Many in the thermal-processing industry can recite dew-point conversion tables with closed eyes. Others may have certain phase diagrams committed to memory. Perhaps a select few are even familiar with Adolf Fick and Walther Nernst – pioneers in developing the Laws of Diffusion that we unknowingly, yet instinctively, rely on.
However, the even older Segal’s Law may be new to us all: “A man with a watch knows what time it is. A man with two watches is never sure.”
This proverb is more relevant today than ever. Technology in all industries is developing faster than ever. So how can it be that, equipped with nothing beyond an Alnor Model 7000 dew pointer, we knew exactly what our equipment’s carbon potential was and never questioned it?
Fast-forward 20 years, and we are surrounded by improved dew-point sensors, three-gas analyzers and a variety of other instrumentation. Yet we are less certain what the atmosphere truly is. How can this be? The overwhelming volume of information makes Segal’s Law a reality for many. This article will help you regain that lost confidence by detailing such instrumentation’s assumptions and its best use (maintenance, production and secondary verification).
Dew-point sensors are simple in design, flowing an extracted sample across a dielectric ceramic cell that measures relative humidity. Changes in the sensor’s capacitance coupled with a measured temperature result in a calculated dew point.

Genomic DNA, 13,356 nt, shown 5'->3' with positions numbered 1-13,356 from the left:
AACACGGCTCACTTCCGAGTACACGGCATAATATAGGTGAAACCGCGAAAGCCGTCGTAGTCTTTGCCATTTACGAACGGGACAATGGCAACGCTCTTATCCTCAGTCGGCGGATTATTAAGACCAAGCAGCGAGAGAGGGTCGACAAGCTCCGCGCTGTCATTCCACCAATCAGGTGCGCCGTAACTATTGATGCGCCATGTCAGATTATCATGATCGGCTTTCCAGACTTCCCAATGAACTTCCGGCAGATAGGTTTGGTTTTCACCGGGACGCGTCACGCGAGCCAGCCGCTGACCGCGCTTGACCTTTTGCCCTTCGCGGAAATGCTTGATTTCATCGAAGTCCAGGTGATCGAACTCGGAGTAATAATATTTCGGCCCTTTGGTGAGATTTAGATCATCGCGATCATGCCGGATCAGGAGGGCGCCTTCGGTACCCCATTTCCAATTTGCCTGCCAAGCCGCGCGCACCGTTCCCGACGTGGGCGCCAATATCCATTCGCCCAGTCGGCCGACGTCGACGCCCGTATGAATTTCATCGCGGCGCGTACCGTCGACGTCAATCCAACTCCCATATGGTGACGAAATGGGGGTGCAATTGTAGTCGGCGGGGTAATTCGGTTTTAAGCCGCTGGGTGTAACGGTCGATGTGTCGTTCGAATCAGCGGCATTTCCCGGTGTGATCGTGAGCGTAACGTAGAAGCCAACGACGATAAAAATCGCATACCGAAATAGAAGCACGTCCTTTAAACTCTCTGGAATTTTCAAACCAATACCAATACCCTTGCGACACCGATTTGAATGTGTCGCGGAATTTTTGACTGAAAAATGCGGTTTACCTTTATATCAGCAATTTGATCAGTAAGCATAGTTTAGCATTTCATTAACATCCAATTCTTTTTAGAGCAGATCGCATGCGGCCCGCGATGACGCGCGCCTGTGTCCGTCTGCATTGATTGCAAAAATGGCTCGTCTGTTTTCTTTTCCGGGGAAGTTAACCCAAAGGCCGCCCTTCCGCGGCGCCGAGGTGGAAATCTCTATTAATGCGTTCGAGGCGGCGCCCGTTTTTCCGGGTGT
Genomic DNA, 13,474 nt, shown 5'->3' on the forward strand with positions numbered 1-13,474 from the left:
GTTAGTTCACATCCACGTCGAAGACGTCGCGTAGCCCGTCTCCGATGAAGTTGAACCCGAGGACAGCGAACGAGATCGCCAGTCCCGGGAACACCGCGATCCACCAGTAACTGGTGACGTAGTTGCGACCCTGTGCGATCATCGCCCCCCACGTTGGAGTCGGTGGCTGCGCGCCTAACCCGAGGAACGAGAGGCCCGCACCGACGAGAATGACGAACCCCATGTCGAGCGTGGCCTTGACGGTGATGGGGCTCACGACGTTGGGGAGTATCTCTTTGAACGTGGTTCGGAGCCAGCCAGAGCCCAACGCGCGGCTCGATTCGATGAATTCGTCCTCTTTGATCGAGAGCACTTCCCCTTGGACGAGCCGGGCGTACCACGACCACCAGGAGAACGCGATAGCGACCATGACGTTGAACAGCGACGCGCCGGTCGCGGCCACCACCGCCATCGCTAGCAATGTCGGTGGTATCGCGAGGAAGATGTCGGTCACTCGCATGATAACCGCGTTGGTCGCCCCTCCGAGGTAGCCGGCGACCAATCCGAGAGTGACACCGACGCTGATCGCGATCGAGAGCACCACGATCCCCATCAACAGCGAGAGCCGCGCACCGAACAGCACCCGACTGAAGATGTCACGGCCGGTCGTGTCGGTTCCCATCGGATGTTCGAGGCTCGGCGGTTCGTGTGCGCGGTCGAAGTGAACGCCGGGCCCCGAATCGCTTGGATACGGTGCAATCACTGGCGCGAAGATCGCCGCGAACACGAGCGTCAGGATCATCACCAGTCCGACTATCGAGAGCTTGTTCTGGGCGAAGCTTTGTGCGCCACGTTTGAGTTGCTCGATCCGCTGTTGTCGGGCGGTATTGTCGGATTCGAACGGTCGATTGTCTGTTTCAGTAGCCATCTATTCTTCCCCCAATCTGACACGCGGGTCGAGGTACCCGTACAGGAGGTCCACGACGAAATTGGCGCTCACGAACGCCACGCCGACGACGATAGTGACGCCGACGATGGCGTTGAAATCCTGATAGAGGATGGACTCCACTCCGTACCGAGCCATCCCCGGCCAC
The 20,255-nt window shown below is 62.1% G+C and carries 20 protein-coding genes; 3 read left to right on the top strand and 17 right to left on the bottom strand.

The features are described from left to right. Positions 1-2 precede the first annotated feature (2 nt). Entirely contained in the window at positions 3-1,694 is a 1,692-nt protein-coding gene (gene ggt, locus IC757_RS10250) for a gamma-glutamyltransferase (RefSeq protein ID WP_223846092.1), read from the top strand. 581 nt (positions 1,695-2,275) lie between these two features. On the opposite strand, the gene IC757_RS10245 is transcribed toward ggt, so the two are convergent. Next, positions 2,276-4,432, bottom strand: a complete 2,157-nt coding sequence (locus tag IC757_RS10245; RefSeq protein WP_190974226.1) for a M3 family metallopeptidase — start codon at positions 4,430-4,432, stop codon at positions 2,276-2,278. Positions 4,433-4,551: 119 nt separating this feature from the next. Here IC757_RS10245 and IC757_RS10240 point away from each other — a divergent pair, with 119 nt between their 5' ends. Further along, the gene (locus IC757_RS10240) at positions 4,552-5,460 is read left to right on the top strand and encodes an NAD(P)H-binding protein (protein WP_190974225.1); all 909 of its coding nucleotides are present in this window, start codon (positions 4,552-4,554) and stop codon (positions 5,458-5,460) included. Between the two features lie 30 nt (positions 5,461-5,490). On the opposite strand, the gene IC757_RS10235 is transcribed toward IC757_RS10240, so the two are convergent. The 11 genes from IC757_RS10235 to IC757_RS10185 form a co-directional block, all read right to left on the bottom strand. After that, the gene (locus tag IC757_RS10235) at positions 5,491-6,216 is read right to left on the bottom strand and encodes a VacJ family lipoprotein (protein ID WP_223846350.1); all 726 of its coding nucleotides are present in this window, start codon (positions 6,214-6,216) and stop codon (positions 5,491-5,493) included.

Dew point can be converted to an atmosphere’s carbon potential (CP) if the furnace temperature (TR) is known. Conversion tables make several assumptions – notably fixed carbon monoxide (CO, of 20%) and hydrogen (H2, of 40%) concentrations consistent with stoichiometric endothermic atmospheres. With CO as the only carbon-carrying gas, a lower CO concentration results in lower CP. Furnace gas compositions vary, causing such tables to be more a close estimate than a science. As such, dew-point sensors are best used for troubleshooting or secondary verification purposes – not as the primary estimation of carbon potential.
A troubleshooting example could be establishing a “baseline dew point.” To perform this test, close all additive gases and introduce endothermic gas to a furnace. Once the atmosphere has stabilized, measure dew point at both the generator and furnace. In theory, these measurements should be identical (though in practice the furnace is always greater since air leaks from cracked burner tubes, door seals, etc. are the only source altering the atmosphere). Maintaining such logs can help you understand when such leaks worsen.
Measurement error is often introduced by poor sampling methods, with loose tube connections introducing air to the sample. Contamination (in the form of water or soot) is another concern and can damage the sensor. Fiber filters should be installed in-line and replaced when the media becomes darkened. Sample valves should be opened before connecting tubing to allow water and soot to “blow out” before connecting the sensor.